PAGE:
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   Cross Edge - Staff Review  

More Does Not Mean Better
by Phillip Willis

Click here for game information
PLATFORM
PS3
BATTLE SYSTEM
2
INTERACTION
1
ORIGINALITY
3
STORY
2
MUSIC & SOUND
4
VISUALS
2
CHALLENGE
Very Hard
LENGTH
40-60 Hours
OVERALL
2.0/5
+ Beautiful anime style artwork
+ Decent dialogue
- Unintuitive controls
- Old style 2D graphics in some places
- Poorly explained mechanics
Click here for scoring definitions 

   Characters from Darkstalkers, Disgaea, Ar Tonelico, Spectral Souls, Atelier Marie, and Mana Khemia 2 join forces in Cross Edge, an RPG with a focus on combat. The story starts off with some original characters who have been plopped down in a new, mysterious world. As they set out to discover where they are, they begin to run into characters from other worlds. Everyone has amnesia, so they have to work together to solve their mutual challenge of how to return home.

   As expected with a crossover of this magnitude, the main story is forgettable. However, a degree of humor and charm comes out during the dialogue between the various characters. Those familiar with the characters from their original games will derive a greater enjoyment from these interactions. Since twelve or more characters can contribute to a single conversation, a good attention span is vital

   Cross Edge eschews many of the modern RPG conventions to focus on the battle and customization systems. While there are dialogue scenes between the characters at certain points in the game, there are no populated cities where one can just wonder around and talk to people. In fact, moving around is limited to the hand-drawn, flat overland area and the occasional side-scrolling dungeon. Outside of fighting battles, players will spend a fair amount of time roaming these vast lands, the monotony of which is broken up by frequent random encounters. Furthermore, in order to locate important items, events and rest points, searching the area by pressing a button every few steps is mandatory.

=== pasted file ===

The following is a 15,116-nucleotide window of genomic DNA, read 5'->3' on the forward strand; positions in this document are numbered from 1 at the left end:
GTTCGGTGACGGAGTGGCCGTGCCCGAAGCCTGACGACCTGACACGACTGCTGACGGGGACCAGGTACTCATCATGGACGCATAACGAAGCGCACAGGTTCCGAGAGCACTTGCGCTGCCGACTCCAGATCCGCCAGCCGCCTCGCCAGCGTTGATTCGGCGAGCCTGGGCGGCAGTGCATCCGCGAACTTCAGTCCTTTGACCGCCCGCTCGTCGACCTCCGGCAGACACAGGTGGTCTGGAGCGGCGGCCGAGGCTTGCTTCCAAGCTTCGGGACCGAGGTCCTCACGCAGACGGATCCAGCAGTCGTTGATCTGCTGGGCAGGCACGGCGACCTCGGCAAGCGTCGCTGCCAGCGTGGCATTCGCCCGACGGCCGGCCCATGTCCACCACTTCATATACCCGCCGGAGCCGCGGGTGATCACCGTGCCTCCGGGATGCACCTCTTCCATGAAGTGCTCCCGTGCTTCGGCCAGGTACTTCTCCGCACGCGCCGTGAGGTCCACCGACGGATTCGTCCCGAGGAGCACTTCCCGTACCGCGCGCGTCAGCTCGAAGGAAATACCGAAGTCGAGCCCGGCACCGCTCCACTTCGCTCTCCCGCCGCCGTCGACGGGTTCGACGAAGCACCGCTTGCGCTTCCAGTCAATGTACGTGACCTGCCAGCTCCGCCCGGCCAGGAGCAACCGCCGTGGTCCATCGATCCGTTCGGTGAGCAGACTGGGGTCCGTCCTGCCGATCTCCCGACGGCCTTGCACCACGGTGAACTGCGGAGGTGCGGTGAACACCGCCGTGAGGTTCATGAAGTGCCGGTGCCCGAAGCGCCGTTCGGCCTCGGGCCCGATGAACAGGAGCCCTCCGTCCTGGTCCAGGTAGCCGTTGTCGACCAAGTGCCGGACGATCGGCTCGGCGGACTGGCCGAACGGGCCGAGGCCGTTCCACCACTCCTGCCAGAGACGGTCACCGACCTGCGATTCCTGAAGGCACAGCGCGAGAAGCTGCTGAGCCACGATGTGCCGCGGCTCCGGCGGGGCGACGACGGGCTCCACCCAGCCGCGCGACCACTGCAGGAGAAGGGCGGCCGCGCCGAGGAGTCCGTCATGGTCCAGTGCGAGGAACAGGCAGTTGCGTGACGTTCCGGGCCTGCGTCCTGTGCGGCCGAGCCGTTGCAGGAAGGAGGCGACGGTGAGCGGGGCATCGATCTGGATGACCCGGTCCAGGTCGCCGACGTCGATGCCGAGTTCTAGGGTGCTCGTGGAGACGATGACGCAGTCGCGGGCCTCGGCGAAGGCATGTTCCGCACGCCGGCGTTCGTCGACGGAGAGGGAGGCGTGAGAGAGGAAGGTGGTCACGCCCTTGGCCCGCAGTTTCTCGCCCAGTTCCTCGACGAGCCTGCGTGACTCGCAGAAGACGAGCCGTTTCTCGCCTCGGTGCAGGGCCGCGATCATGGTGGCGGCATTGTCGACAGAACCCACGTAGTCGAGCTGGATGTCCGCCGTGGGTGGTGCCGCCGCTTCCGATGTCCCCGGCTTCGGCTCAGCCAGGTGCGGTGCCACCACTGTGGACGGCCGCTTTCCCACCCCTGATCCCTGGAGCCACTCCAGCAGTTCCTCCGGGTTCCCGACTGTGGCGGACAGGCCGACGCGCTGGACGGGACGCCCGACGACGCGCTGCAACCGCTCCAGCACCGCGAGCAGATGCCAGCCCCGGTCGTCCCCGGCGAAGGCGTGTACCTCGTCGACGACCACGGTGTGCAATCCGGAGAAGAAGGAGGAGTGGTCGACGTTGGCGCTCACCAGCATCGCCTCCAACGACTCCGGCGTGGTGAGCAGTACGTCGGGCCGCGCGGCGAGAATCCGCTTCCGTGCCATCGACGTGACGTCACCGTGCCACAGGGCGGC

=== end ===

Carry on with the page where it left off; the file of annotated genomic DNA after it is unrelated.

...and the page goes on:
Why can Why can't the entire game look like this...

  Since the battle system is clearly where the developers spent most of their time, it is clearly the focus of Cross Edge and where players will spend most of their time as well. Employing a three by four grid for each side, players have the ability to chain attacks by pressing the face buttons within a set period of time. Fully explaining the battle mechanics is beyond the scope of this review. However, labeling it as deep and complex would be an understatement. To compound the complexity, the light tutorial at the beginning of the game does a poor job explaining a number of the more important mechanics. Some RPGamers will enjoy figuring out its many intricacies while others will be turned off. Even those gamers who enjoy overly complex mechanics, the battle system still has a number of issues which take away from the thrill of the fight; most noticeably the fact that battles move way too slowly. While animations can be turned off to speed things up, other elements such as the unintuitive controls still drag things out.

   It is the controls that cause much of the frustration in Cross Edge. This game is one of the few RPGs to use almost every button and directional input on the PS3 controller. The controls are simply unintuitive and frustrating. Using the L1 and R1 buttons to cycle through characters for example, is difficult to get used to when it would have been so much easier to just use the directional pad. For most menu selections, the default button works just fine, however party points are different.